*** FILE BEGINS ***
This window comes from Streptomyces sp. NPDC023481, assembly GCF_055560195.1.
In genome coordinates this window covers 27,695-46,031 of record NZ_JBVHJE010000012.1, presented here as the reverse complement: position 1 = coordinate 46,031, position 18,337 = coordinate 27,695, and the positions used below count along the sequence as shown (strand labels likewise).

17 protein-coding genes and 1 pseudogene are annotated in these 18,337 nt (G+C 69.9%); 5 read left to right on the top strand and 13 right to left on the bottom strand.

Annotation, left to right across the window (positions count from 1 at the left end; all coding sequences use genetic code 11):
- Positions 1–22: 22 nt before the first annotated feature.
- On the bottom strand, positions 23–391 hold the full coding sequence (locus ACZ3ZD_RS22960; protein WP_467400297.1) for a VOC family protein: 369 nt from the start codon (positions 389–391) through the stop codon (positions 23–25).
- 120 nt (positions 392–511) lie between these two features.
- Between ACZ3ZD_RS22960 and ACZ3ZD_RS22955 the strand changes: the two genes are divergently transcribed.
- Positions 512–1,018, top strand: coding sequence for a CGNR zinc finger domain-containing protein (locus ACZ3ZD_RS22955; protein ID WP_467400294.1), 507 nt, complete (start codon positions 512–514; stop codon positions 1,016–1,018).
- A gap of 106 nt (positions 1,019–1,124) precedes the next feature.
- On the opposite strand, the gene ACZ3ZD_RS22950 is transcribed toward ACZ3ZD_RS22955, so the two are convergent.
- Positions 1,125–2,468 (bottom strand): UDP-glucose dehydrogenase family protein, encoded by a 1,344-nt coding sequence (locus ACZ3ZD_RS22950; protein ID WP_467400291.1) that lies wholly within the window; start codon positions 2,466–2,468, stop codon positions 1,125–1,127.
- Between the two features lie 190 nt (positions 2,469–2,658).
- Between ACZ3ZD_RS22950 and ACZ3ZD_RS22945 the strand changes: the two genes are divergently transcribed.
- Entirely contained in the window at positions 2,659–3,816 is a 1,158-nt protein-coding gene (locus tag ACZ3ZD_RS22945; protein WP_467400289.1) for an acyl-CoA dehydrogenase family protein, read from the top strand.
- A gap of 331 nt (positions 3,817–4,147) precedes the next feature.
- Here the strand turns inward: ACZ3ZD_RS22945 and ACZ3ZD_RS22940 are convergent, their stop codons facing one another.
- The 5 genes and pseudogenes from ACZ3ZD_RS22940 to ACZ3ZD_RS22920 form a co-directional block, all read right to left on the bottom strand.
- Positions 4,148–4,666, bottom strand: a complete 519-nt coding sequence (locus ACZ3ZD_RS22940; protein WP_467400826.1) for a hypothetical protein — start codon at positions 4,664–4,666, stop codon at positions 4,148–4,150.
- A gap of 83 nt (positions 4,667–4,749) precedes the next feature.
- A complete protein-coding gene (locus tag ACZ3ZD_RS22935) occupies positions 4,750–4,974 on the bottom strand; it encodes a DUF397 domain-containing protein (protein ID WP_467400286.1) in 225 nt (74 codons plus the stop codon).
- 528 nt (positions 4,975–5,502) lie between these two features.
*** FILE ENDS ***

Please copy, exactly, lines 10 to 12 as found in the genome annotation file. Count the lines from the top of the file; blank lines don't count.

- A gap of 106 nt (positions 1,019–1,124) precedes the next feature.
- On the opposite strand, the gene ACZ3ZD_RS22950 is transcribed toward ACZ3ZD_RS22955, so the two are convergent.
- Positions 1,125–2,468 (bottom strand): UDP-glucose dehydrogenase family protein, encoded by a 1,344-nt coding sequence (locus ACZ3ZD_RS22950; protein ID WP_467400291.1) that lies wholly within the window; start codon positions 2,466–2,468, stop codon positions 1,125–1,127.